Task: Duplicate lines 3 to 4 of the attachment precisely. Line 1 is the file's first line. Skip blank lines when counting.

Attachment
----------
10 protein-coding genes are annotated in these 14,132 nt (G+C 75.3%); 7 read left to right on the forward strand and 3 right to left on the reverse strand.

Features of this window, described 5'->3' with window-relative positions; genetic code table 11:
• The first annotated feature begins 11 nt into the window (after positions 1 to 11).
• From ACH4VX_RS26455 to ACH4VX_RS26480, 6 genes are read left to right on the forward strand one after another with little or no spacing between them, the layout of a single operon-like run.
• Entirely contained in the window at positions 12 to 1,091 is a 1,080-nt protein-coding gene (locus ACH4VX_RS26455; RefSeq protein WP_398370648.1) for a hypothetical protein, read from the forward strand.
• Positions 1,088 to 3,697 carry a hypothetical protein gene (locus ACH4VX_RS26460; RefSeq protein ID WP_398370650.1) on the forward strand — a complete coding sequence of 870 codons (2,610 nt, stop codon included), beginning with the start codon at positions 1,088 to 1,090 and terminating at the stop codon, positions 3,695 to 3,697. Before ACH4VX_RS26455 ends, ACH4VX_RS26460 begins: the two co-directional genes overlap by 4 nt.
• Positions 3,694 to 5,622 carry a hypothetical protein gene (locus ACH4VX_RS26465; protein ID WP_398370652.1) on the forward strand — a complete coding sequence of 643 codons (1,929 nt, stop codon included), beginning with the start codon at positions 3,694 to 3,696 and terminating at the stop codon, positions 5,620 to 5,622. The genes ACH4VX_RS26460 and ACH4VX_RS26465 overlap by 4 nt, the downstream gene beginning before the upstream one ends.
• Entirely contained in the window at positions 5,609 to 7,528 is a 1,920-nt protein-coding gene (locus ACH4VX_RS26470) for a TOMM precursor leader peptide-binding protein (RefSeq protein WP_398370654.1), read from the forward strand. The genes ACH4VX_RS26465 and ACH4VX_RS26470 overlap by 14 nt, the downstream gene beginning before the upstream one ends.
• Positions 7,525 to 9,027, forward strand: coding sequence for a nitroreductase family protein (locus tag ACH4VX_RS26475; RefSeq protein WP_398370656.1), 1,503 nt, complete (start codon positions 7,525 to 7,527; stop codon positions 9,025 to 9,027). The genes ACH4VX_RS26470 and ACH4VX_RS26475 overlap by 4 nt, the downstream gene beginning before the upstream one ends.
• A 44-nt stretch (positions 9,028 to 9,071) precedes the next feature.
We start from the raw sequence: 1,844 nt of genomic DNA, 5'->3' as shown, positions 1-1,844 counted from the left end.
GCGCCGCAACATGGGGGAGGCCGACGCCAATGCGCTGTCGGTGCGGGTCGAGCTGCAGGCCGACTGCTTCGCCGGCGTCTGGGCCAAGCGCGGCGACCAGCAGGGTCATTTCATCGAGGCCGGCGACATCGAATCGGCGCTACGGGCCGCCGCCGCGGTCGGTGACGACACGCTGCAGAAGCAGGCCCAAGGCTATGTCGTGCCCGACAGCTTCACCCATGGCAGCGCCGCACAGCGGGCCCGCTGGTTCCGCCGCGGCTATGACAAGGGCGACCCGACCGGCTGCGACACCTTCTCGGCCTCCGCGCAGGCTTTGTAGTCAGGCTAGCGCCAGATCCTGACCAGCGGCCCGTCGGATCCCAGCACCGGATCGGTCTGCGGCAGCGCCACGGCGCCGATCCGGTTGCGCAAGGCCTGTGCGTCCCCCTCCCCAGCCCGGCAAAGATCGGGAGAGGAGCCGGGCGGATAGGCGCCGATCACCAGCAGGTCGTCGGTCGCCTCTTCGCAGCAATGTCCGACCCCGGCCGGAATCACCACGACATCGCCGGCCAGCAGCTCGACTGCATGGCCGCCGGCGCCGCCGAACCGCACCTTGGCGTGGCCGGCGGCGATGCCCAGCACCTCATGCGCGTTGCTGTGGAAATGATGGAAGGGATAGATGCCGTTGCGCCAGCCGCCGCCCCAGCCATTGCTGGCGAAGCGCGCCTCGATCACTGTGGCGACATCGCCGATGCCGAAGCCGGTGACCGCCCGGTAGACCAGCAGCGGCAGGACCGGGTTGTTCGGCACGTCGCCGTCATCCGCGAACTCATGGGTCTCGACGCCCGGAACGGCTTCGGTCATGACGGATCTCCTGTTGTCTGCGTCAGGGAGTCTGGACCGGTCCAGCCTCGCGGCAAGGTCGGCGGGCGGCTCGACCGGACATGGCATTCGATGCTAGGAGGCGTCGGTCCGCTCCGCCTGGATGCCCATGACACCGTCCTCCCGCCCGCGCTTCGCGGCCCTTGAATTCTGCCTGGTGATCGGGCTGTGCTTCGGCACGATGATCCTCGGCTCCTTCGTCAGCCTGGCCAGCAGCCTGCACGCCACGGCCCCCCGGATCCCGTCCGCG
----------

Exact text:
• The first annotated feature begins 11 nt into the window (after positions 1 to 11).
• From ACH4VX_RS26455 to ACH4VX_RS26480, 6 genes are read left to right on the forward strand one after another with little or no spacing between them, the layout of a single operon-like run.